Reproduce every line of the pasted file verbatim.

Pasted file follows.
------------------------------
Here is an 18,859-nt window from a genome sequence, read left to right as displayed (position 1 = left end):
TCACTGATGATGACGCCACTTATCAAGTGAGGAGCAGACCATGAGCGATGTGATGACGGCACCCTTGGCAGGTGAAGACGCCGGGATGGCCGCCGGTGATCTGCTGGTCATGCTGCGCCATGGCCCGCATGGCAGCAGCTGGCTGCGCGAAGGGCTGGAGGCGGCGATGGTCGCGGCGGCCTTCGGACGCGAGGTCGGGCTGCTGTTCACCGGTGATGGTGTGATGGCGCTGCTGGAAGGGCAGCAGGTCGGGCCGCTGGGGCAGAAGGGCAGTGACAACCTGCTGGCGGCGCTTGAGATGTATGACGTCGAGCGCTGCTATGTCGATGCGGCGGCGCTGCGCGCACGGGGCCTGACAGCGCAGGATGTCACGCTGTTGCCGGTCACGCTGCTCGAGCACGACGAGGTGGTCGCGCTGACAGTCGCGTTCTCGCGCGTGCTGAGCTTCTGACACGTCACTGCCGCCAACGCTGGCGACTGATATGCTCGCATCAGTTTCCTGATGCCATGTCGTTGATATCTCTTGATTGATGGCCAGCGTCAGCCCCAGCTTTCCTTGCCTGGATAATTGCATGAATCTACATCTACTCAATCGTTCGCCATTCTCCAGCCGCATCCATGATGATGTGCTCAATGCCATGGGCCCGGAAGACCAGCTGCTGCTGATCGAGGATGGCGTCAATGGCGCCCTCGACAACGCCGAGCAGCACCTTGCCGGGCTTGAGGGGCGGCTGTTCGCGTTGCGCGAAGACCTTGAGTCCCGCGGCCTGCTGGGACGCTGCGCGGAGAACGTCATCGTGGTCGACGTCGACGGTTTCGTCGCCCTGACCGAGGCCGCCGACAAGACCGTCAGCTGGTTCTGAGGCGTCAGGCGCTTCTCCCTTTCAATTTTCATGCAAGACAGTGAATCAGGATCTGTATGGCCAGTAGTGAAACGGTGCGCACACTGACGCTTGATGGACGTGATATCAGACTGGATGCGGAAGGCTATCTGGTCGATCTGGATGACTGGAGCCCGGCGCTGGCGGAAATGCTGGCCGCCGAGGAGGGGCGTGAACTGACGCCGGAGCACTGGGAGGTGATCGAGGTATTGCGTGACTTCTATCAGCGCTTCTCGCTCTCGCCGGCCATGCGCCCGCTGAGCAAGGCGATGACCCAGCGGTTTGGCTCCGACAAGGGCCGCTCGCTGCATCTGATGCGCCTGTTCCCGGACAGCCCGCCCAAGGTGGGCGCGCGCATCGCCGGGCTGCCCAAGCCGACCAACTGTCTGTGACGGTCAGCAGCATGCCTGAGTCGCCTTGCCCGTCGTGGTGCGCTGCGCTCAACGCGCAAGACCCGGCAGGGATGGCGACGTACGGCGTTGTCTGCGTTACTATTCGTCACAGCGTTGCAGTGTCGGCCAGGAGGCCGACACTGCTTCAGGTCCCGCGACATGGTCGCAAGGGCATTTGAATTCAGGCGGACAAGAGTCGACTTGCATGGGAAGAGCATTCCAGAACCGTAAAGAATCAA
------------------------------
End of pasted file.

Here is an 18,859-nt window from a genome sequence, read left to right as displayed (position 1 = left end):
TCACTGATGATGACGCCACTTATCAAGTGAGGAGCAGACCATGAGCGATGTGATGACGGCACCCTTGGCAGGTGAAGACGCCGGGATGGCCGCCGGTGATCTGCTGGTCATGCTGCGCCATGGCCCGCATGGCAGCAGCTGGCTGCGCGAAGGGCTGGAGGCGGCGATGGTCGCGGCGGCCTTCGGACGCGAGGTCGGGCTGCTGTTCACCGGTGATGGTGTGATGGCGCTGCTGGAAGGGCAGCAGGTCGGGCCGCTGGGGCAGAAGGGCAGTGACAACCTGCTGGCGGCGCTTGAGATGTATGACGTCGAGCGCTGCTATGTCGATGCGGCGGCGCTGCGCGCACGGGGCCTGACAGCGCAGGATGTCACGCTGTTGCCGGTCACGCTGCTCGAGCACGACGAGGTGGTCGCGCTGACAGTCGCGTTCTCGCGCGTGCTGAGCTTCTGACACGTCACTGCCGCCAACGCTGGCGACTGATATGCTCGCATCAGTTTCCTGATGCCATGTCGTTGATATCTCTTGATTGATGGCCAGCGTCAGCCCCAGCTTTCCTTGCCTGGATAATTGCATGAATCTACATCTACTCAATCGTTCGCCATTCTCCAGCCGCATCCATGATGATGTGCTCAATGCCATGGGCCCGGAAGACCAGCTGCTGCTGATCGAGGATGGCGTCAATGGCGCCCTCGACAACGCCGAGCAGCACCTTGCCGGGCTTGAGGGGCGGCTGTTCGCGTTGCGCGAAGACCTTGAGTCCCGCGGCCTGCTGGGACGCTGCGCGGAGAACGTCATCGTGGTCGACGTCGACGGTTTCGTCGCCCTGACCGAGGCCGCCGACAAGACCGTCAGCTGGTTCTGAGGCGTCAGGCGCTTCTCCCTTTCAATTTTCATGCAAGACAGTGAATCAGGATCTGTATGGCCAGTAGTGAAACGGTGCGCACACTGACGCTTGATGGACGTGATATCAGACTGGATGCGGAAGGCTATCTGGTCGATCTGGATGACTGGAGCCCGGCGCTGGCGGAAATGCTGGCCGCCGAGGAGGGGCGTGAACTGACGCCGGAGCACTGGGAGGTGATCGAGGTATTGCGTGACTTCTATCAGCGCTTCTCGCTCTCGCCGGCCATGCGCCCGCTGAGCAAGGCGATGACCCAGCGGTTTGGCTCCGACAAGGGCCGCTCGCTGCATCTGATGCGCCTGTTCCCGGACAGCCCGCCCAAGGTGGGCGCGCGCATCGCCGGGCTGCCCAAGCCGACCAACTGTCTGTGACGGTCAGCAGCATGCCTGAGTCGCCTTGCCCGTCGTGGTGCGCTGCGCTCAACGCGCAAGACCCGGCAGGGATGGCGACGTACGGCGTTGTCTGCGTTACTATTCGTCACAGCGTTGCAGTGTCGGCCAGGAGGCCGACACTGCTTCAGGTCCCGCGACATGGTCGCAAGGGCATTTGAATTCAGGCGGACAAGAGTCGACTTGCATGGGAAGAGCATTCCAGAACCGTAAAGAATCAA